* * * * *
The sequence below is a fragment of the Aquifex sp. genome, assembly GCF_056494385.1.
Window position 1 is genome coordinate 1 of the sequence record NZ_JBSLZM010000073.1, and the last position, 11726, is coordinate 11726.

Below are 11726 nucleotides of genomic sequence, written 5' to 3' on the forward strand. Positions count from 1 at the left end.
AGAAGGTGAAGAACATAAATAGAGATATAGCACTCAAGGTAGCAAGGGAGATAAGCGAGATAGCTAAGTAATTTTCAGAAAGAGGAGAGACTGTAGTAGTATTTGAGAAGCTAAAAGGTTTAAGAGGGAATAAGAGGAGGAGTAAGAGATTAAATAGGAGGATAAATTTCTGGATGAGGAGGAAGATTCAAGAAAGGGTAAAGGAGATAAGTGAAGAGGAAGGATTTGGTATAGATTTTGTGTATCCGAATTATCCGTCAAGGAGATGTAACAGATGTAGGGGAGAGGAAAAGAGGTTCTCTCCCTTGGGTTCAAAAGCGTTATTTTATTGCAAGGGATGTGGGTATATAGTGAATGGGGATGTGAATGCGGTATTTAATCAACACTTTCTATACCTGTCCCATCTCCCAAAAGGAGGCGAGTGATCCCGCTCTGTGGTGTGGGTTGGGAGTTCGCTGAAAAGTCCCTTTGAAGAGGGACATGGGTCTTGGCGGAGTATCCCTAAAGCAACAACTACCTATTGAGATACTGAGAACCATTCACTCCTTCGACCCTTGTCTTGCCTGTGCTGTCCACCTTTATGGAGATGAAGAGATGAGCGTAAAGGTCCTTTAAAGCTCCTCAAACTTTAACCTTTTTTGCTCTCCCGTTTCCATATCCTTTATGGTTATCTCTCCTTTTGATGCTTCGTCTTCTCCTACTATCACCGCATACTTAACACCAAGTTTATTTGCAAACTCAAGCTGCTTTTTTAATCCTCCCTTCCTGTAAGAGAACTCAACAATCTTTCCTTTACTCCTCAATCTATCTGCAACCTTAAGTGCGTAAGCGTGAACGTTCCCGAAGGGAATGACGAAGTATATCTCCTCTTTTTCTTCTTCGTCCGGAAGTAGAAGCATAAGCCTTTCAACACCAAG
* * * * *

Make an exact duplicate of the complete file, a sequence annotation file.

The sequence below is a fragment of the Aquifex sp. genome, assembly GCF_056494385.1.
Window position 1 is genome coordinate 1 of the sequence record NZ_JBSLZM010000073.1, and the last position, 11726, is coordinate 11726.

Below are 11726 nucleotides of genomic sequence, written 5' to 3' on the forward strand. Positions count from 1 at the left end.
AGAAGGTGAAGAACATAAATAGAGATATAGCACTCAAGGTAGCAAGGGAGATAAGCGAGATAGCTAAGTAATTTTCAGAAAGAGGAGAGACTGTAGTAGTATTTGAGAAGCTAAAAGGTTTAAGAGGGAATAAGAGGAGGAGTAAGAGATTAAATAGGAGGATAAATTTCTGGATGAGGAGGAAGATTCAAGAAAGGGTAAAGGAGATAAGTGAAGAGGAAGGATTTGGTATAGATTTTGTGTATCCGAATTATCCGTCAAGGAGATGTAACAGATGTAGGGGAGAGGAAAAGAGGTTCTCTCCCTTGGGTTCAAAAGCGTTATTTTATTGCAAGGGATGTGGGTATATAGTGAATGGGGATGTGAATGCGGTATTTAATCAACACTTTCTATACCTGTCCCATCTCCCAAAAGGAGGCGAGTGATCCCGCTCTGTGGTGTGGGTTGGGAGTTCGCTGAAAAGTCCCTTTGAAGAGGGACATGGGTCTTGGCGGAGTATCCCTAAAGCAACAACTACCTATTGAGATACTGAGAACCATTCACTCCTTCGACCCTTGTCTTGCCTGTGCTGTCCACCTTTATGGAGATGAAGAGATGAGCGTAAAGGTCCTTTAAAGCTCCTCAAACTTTAACCTTTTTTGCTCTCCCGTTTCCATATCCTTTATGGTTATCTCTCCTTTTGATGCTTCGTCTTCTCCTACTATCACCGCATACTTAACACCAAGTTTATTTGCAAACTCAAGCTGCTTTTTTAATCCTCCCTTCCTGTAAGAGAACTCAACAATCTTTCCTTTACTCCTCAATCTATCTGCAACCTTAAGTGCGTAAGCGTGAACGTTCCCGAAGGGAATGACGAAGTATATCTCCTCTTTTTCTTCTTCGTCCGGAAGTAGAAGCATAAGCCTTTCAACACCAAG